IRS improved customer service this tax season, but too early to celebrate

Despite improvements in customer service this tax season, the Internal Revenue Service faced a tough crowd before the House Ways and Means Committee on Tuesday.

Despite improvements in customer service this tax season, the Internal Revenue Service faced a tough crowd before the House Ways and Means Committee.

The reason: three members of the committee had recent firsthand experience with tax fraudsters.

Rep. Jim Renacci (R-Ohio) told the committee on Tuesday that he was surprised last May when the IRS reached out to him with questions about his 2014 tax return, mostly because he hadn’t filed it yet. Having filed an extension until October, Renacci called the IRS to get to the bottom of the situation.

“After receiving that IRS notice in May, I immediately called the IRS hoping to swiftly confirm that this was just an IRS error. Unfortunately, there was nothing quick about the call. It took almost two hours, and I didn’t get an answer,” Renacci said.

A week later, the IRS told him that someone had stolen his identity in 2015 and electronically filed a tax return on his behalf. The fraudulent return, however, included several red flags, and the IRS was able to prevent payment.

Meanwhile, Reps. John Lewis (D-Ga.) and Mike Kelly (R-Pa.) told IRS Commissioner John Koskinen they had both received fraudulent communications this filing seasons from individuals claiming to represent the IRS.

Financial watchdogs testifying alongside Koskinen generally gave the IRS a positive review for its rollout of the 2016 tax season.

Jessica Lucas-Judy, the acting director for strategic issues at the Government Accountability Office, said customer service was “generally smooth” this year.

However, both she and Timothy Camus, deputy inspector general for investigations with the Treasury Inspector General for Tax Administration, said the IRS has been struggling to stay ahead fraud prevention and cybersecurity issues.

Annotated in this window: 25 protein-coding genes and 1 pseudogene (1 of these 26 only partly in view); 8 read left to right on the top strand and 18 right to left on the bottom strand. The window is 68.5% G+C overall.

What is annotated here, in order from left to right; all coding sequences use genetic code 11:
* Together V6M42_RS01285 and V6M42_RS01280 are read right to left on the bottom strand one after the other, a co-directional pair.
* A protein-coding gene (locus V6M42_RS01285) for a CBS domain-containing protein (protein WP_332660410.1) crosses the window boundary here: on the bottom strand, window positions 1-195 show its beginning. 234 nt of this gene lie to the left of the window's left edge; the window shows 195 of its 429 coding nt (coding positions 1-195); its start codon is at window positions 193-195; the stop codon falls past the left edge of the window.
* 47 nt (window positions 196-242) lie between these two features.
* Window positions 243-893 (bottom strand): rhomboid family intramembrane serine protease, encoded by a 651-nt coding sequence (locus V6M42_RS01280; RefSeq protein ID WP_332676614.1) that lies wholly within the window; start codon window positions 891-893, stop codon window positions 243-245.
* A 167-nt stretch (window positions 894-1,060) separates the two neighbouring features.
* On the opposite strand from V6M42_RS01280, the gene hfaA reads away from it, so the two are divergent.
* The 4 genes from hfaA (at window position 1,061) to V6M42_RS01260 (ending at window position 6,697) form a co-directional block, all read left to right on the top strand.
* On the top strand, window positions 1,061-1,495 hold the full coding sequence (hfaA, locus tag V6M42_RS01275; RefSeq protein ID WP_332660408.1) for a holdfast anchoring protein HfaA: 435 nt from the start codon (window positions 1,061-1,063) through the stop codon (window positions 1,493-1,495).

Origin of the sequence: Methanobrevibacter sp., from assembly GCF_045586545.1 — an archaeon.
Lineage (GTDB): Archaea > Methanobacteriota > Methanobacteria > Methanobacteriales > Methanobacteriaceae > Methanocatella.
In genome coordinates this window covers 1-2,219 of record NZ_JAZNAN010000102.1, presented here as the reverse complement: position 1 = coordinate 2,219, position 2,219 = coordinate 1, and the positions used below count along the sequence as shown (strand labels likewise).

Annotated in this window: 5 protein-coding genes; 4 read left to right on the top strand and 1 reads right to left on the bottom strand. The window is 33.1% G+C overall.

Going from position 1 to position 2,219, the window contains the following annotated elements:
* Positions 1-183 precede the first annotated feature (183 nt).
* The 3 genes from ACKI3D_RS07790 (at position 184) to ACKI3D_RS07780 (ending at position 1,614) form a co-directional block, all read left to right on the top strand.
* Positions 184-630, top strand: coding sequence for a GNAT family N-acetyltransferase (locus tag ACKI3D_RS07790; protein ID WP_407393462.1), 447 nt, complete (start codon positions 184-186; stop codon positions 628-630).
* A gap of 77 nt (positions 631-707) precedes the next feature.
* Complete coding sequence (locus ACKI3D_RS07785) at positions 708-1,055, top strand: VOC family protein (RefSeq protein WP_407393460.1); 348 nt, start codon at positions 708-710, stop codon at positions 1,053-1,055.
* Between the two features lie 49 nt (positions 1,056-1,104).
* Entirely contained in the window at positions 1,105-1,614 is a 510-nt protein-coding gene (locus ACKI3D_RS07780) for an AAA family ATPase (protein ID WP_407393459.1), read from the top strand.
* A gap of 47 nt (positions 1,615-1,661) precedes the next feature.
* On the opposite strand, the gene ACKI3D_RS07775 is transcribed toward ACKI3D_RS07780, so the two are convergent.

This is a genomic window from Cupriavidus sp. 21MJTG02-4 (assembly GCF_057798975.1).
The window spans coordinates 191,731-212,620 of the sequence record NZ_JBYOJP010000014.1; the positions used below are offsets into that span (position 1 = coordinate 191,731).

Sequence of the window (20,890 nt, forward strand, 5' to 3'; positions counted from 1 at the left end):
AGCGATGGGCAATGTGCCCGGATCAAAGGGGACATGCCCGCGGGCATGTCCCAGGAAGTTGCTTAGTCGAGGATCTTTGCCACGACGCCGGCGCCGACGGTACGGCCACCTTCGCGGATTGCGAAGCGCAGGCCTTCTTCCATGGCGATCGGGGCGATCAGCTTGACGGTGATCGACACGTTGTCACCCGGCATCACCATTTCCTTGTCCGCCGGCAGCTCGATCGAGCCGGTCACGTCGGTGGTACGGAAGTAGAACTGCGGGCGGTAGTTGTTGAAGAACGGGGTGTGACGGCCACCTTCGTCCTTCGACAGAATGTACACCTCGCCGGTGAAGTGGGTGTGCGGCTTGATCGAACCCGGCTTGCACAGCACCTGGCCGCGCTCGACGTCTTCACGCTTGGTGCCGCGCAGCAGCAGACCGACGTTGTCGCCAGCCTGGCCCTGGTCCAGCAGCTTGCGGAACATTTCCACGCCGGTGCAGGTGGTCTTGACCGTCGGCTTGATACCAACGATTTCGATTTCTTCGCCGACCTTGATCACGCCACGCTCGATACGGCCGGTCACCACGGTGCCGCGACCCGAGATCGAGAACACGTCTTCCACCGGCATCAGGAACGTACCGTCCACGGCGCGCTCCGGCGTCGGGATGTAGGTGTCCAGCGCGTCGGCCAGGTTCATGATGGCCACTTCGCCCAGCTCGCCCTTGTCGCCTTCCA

“TIGTA continues to identify security of taxpayer data and fraudulent claims as major management challenges facing the IRS. Both challenges continue to play a significant role in this year’s tax filing season,” Camus said.

Koskinen told the committee the IRS received more than 4 million tax returns on Tax Day this year, and has already processed 130 million returns — 90 percent of which were processed within the IRS’ 21-day goal.

The improved level of service, he said, had everything to do with the $290 million budget increase Congress gave the IRS this year. Koskinen said $178 million of that sum went to improve customer service, which allowed the IRS to hire more than 1,000 temporary workers to improve the IRS’ flagging helpline phone service.

Koskinen said 70 percent of callers this season were able to connect with a live operator to answer their tax questions, compared to its 37 percent level of service last year.

“Unfortunately, once the seasonal employees are gone and the funding runs out, that number will drop significantly,” Koskinen said, adding that the level of service for the full year will likely be between 47 and 50 percent.

President Barack Obama’s fiscal 2017 budget proposal, he added, would increased the IRS’ budget by $150 million and allow the agency to keep its 70 percent level of service year-round.

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